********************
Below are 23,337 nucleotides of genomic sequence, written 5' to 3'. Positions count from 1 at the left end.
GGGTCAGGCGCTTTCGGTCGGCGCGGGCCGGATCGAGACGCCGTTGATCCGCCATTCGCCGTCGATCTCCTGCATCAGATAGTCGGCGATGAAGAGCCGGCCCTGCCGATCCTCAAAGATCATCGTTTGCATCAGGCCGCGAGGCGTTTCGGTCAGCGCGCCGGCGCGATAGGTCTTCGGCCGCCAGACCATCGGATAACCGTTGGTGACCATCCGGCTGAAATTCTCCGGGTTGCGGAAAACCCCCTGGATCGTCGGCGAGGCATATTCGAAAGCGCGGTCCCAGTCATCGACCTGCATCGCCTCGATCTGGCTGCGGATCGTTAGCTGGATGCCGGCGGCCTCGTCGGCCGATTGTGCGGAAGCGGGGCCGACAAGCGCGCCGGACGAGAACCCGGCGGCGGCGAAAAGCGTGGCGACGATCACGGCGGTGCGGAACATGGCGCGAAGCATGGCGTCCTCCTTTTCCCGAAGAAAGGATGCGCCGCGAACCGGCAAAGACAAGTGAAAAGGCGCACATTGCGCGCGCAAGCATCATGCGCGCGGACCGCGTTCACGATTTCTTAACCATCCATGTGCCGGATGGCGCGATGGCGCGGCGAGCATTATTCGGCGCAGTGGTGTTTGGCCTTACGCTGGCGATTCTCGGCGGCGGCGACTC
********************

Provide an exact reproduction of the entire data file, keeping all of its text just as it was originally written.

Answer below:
Below are 23,337 nucleotides of genomic sequence, written 5' to 3'. Positions count from 1 at the left end.
GGGTCAGGCGCTTTCGGTCGGCGCGGGCCGGATCGAGACGCCGTTGATCCGCCATTCGCCGTCGATCTCCTGCATCAGATAGTCGGCGATGAAGAGCCGGCCCTGCCGATCCTCAAAGATCATCGTTTGCATCAGGCCGCGAGGCGTTTCGGTCAGCGCGCCGGCGCGATAGGTCTTCGGCCGCCAGACCATCGGATAACCGTTGGTGACCATCCGGCTGAAATTCTCCGGGTTGCGGAAAACCCCCTGGATCGTCGGCGAGGCATATTCGAAAGCGCGGTCCCAGTCATCGACCTGCATCGCCTCGATCTGGCTGCGGATCGTTAGCTGGATGCCGGCGGCCTCGTCGGCCGATTGTGCGGAAGCGGGGCCGACAAGCGCGCCGGACGAGAACCCGGCGGCGGCGAAAAGCGTGGCGACGATCACGGCGGTGCGGAACATGGCGCGAAGCATGGCGTCCTCCTTTTCCCGAAGAAAGGATGCGCCGCGAACCGGCAAAGACAAGTGAAAAGGCGCACATTGCGCGCGCAAGCATCATGCGCGCGGACCGCGTTCACGATTTCTTAACCATCCATGTGCCGGATGGCGCGATGGCGCGGCGAGCATTATTCGGCGCAGTGGTGTTTGGCCTTACGCTGGCGATTCTCGGCGGCGGCGACTC